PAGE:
Interview: Doug Mahnke

posted by Andrew Cross

Doug Mahnke is a local comic book artist who has worked in the industry since the early 90s. Starting out at Dark Horse on titles like The Mask and Aliens, Doug has since applied his talent to Superman: Man of Steel, JLA, Justice League Elite, Batman, Seven Soldiers: Frankenstein, Stormwatch P.H.D and is currently on Green Lantern. The following is an interview I did with Doug at the recent Chicago Comic and Entertainment Expo (C2E2).

Your art has a gritty, real feel to it. Because of the darker tonal shift in the popular movie versions of DC characters, do you feel this is why your style is in such demand lately?

No, as far as gritty and real. I don’t even know how I look at my art work, to tell you the truth. I’m always willing to make changes and improve things. Gritty and real? Reality is gritty and real. Comic books still just look like comic books to me.

You live in Minnesota, you have a beautiful wife, many beautiful kids, and a bunny. Why is your stuff so dark then?

I don’t know. [Smiles] An outgrowth of my own twisted brain. I may have nice kids, a nice wife, a nice bunny, a nice dog, but none of that counteracts the natural…I would just say, darkness, that exists within me. I just overcome it, via them. They’re the good part of me.

Artists are always talking about tough deadlines. Do you see them as a necessary evil or as something to make you work in more creative ways?

Well, they aren’t going to make you work more creatively. They are definitely going to apply stress and the people who can work through deadlines, you know, do. That in itself gives you a reputation or something that a company can rely on. Some people crumble under deadlines. I just write through the occasion. If you want people to come back to you, if you can combine good quality art with the ability to get something done, you’re in. You’re golden.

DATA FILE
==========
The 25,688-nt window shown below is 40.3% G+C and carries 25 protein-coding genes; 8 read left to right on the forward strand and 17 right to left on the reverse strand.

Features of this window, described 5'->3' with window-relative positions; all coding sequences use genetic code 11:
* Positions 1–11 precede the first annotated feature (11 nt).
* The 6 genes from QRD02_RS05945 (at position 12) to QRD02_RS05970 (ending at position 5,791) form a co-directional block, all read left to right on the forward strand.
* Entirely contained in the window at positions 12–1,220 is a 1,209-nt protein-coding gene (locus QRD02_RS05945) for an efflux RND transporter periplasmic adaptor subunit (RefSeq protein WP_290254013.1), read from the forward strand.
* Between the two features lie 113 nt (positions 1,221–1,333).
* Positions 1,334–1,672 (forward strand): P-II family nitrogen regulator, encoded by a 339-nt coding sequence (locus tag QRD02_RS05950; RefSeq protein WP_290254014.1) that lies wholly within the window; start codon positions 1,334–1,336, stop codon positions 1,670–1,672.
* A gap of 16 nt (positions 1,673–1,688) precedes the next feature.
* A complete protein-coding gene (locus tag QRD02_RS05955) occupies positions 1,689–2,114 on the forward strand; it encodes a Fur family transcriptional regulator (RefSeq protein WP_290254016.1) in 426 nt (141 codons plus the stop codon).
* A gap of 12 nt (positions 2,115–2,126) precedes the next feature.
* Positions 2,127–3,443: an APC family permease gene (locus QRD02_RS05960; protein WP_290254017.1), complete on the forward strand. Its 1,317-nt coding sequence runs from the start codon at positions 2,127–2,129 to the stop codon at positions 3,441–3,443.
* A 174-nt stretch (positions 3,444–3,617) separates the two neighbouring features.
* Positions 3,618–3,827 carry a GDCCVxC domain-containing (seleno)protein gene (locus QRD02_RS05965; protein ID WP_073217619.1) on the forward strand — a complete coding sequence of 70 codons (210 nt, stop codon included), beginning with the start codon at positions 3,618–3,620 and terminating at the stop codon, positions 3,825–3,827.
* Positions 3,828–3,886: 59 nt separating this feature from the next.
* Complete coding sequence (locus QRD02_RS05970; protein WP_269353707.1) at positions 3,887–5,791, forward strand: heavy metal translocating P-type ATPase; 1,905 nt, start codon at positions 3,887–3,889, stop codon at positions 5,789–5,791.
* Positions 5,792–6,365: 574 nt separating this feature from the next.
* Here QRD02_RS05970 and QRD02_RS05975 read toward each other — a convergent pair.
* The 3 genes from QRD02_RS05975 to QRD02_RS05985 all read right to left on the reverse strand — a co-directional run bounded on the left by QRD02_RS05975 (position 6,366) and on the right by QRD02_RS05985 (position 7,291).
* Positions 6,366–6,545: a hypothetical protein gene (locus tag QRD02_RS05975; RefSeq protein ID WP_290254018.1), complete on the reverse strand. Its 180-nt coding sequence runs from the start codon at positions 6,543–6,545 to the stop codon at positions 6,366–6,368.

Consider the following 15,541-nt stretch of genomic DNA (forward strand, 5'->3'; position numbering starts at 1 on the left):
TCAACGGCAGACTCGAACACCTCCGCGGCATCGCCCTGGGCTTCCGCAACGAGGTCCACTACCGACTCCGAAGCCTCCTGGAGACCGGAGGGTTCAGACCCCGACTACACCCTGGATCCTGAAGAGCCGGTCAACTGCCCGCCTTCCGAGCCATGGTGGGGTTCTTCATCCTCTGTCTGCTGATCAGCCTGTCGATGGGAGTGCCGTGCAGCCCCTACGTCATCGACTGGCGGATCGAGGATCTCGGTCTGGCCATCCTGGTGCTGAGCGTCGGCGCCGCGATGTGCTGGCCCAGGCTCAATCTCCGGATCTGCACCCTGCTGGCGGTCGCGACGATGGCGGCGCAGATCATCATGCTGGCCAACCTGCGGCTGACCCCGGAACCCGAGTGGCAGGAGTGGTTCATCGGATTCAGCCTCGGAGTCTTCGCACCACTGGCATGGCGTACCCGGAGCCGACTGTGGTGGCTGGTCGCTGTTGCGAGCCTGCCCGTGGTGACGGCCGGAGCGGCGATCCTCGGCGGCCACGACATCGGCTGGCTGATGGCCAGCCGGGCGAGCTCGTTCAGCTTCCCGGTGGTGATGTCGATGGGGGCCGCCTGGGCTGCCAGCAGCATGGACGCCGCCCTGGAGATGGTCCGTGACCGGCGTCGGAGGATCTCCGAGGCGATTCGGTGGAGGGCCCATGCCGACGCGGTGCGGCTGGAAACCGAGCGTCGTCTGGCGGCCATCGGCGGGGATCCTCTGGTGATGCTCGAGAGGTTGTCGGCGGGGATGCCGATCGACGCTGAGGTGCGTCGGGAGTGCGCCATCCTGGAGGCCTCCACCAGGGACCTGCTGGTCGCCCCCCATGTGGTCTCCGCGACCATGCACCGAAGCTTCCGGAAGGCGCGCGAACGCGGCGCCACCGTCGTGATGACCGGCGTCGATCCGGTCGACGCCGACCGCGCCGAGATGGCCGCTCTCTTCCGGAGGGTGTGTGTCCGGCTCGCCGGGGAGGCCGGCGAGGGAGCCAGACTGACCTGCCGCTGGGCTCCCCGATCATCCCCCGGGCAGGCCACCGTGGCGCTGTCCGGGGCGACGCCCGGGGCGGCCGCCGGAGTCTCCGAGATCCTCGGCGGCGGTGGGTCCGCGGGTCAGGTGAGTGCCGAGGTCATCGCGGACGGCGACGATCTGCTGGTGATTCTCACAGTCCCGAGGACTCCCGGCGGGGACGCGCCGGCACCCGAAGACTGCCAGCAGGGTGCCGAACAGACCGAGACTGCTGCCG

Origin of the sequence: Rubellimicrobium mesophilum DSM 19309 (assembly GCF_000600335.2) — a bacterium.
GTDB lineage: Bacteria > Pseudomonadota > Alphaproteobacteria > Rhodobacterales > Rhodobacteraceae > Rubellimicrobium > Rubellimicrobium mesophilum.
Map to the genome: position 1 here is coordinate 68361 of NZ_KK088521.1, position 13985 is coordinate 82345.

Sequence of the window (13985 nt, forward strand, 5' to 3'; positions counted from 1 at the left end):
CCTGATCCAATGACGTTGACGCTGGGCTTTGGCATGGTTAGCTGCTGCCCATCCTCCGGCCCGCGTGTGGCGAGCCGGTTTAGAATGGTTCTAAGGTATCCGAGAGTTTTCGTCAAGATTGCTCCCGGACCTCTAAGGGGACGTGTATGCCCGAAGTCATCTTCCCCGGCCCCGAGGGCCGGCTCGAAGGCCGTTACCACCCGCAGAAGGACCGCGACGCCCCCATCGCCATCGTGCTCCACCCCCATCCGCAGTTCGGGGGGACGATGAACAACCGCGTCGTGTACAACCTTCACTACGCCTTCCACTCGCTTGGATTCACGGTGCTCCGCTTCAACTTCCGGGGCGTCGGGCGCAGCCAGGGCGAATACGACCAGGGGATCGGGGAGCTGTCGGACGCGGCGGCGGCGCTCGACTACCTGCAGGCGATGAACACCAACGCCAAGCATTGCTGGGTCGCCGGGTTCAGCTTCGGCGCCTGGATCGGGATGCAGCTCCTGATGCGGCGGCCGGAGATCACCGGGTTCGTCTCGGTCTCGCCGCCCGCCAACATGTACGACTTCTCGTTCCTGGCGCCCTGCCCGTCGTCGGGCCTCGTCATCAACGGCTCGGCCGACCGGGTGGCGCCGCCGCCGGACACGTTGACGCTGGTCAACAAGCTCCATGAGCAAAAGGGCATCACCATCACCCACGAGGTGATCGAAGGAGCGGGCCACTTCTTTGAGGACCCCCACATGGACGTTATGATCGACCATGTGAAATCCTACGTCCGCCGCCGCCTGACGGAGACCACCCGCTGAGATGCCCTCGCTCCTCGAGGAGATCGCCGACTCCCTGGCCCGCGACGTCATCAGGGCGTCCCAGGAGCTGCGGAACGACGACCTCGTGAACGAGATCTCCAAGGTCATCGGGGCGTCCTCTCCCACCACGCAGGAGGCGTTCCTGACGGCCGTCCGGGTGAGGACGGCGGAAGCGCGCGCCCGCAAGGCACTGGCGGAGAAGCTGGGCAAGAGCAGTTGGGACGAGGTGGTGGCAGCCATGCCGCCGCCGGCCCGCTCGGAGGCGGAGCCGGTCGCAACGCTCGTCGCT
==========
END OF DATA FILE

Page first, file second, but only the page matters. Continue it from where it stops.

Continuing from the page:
Does living in Minnesota bring any advantages or disadvantages to your work?

Yeah, because people from Minnesota are absolutely fantastic and cool people. Why wouldn’t you want people from Minnesota working in this business? [Laughs] Ah, you know. Hey, you’re Minnesotan. I’m Minnesotan. Think of it as a special bond. Do we bond with the New Yorkers? I don’t know. We do our best. [Laughs]

You’re currently doing War of the Green Lanterns. Does it ever feel overwhelming being attached to these huge events?

Just in the sense that the deadlines can be painful, but that’s just part of the business, just like anything else. Just like if you own a restaurant. You get up early, you open early [and] close late. Comics are no different. If you got the responsibility you’ve got to take it and run with it.

Ever wanted to return to the Alien universe?

I haven’t thought of it in a long time really. When I look back on what I did, it’s more along the lines of, “I wish I’d done it a little better,” but technically that could be said for a number of projects.

Ever wanted to return to Major Bummer at all?

Of course! Major Bummer is a personal project. That’s mine. Is there time to do it? No, not right now, but my career is not over. In a perfect world, yeah, I’ll get to do more Bummer. It just isn’t going to be any time soon.

This year marks the 10th anniversary of Action Comics #775. Any thoughts on it?

Wow. It’s been 10 years? You know Joe Kelly. What a fantastic story. I don’t know if we ever thought it was going to be thought of so greatly. It’s stood the test of time, and you know you can really thank the fact that Joe felt very strongly about that kind of story. He wanted it to be told and to show that good guys still do and can win. And he did it right.

Wednesday, March 23rd, 2011 at 8:20 pm